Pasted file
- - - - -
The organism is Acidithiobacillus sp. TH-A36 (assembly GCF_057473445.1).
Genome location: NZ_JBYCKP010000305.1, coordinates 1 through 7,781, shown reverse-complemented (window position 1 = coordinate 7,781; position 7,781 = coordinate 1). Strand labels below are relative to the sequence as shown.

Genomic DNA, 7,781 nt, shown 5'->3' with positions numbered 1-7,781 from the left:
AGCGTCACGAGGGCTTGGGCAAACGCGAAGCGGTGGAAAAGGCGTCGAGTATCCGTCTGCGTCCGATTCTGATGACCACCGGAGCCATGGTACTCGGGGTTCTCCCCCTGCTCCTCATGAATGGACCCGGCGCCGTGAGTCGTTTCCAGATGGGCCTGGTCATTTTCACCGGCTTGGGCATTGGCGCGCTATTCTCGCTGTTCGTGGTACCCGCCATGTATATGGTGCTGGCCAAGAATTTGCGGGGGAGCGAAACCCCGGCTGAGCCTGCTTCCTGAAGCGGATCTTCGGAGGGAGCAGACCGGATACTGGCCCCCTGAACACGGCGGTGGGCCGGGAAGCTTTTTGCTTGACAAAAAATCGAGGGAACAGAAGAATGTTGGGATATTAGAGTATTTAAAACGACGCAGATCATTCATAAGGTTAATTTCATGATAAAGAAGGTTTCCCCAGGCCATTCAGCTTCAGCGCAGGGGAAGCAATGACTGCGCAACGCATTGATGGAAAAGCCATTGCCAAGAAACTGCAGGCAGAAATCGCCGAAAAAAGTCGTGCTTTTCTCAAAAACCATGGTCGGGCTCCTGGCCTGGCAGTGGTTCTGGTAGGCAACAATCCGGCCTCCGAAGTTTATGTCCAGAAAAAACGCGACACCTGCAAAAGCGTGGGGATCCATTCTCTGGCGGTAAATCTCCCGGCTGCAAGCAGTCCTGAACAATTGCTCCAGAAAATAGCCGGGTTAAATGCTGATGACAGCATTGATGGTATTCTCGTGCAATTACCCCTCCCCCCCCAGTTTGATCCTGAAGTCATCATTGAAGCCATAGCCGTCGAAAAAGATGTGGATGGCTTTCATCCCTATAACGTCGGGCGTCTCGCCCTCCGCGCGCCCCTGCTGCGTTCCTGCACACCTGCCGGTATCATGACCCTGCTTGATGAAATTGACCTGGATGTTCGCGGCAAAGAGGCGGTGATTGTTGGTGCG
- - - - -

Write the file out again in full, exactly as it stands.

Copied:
The organism is Acidithiobacillus sp. TH-A36 (assembly GCF_057473445.1).
Genome location: NZ_JBYCKP010000305.1, coordinates 1 through 7,781, shown reverse-complemented (window position 1 = coordinate 7,781; position 7,781 = coordinate 1). Strand labels below are relative to the sequence as shown.

Genomic DNA, 7,781 nt, shown 5'->3' with positions numbered 1-7,781 from the left:
AGCGTCACGAGGGCTTGGGCAAACGCGAAGCGGTGGAAAAGGCGTCGAGTATCCGTCTGCGTCCGATTCTGATGACCACCGGAGCCATGGTACTCGGGGTTCTCCCCCTGCTCCTCATGAATGGACCCGGCGCCGTGAGTCGTTTCCAGATGGGCCTGGTCATTTTCACCGGCTTGGGCATTGGCGCGCTATTCTCGCTGTTCGTGGTACCCGCCATGTATATGGTGCTGGCCAAGAATTTGCGGGGGAGCGAAACCCCGGCTGAGCCTGCTTCCTGAAGCGGATCTTCGGAGGGAGCAGACCGGATACTGGCCCCCTGAACACGGCGGTGGGCCGGGAAGCTTTTTGCTTGACAAAAAATCGAGGGAACAGAAGAATGTTGGGATATTAGAGTATTTAAAACGACGCAGATCATTCATAAGGTTAATTTCATGATAAAGAAGGTTTCCCCAGGCCATTCAGCTTCAGCGCAGGGGAAGCAATGACTGCGCAACGCATTGATGGAAAAGCCATTGCCAAGAAACTGCAGGCAGAAATCGCCGAAAAAAGTCGTGCTTTTCTCAAAAACCATGGTCGGGCTCCTGGCCTGGCAGTGGTTCTGGTAGGCAACAATCCGGCCTCCGAAGTTTATGTCCAGAAAAAACGCGACACCTGCAAAAGCGTGGGGATCCATTCTCTGGCGGTAAATCTCCCGGCTGCAAGCAGTCCTGAACAATTGCTCCAGAAAATAGCCGGGTTAAATGCTGATGACAGCATTGATGGTATTCTCGTGCAATTACCCCTCCCCCCCCAGTTTGATCCTGAAGTCATCATTGAAGCCATAGCCGTCGAAAAAGATGTGGATGGCTTTCATCCCTATAACGTCGGGCGTCTCGCCCTCCGCGCGCCCCTGCTGCGTTCCTGCACACCTGCCGGTATCATGACCCTGCTTGATGAAATTGACCTGGATGTTCGCGGCAAAGAGGCGGTGATTGTTGGTGCG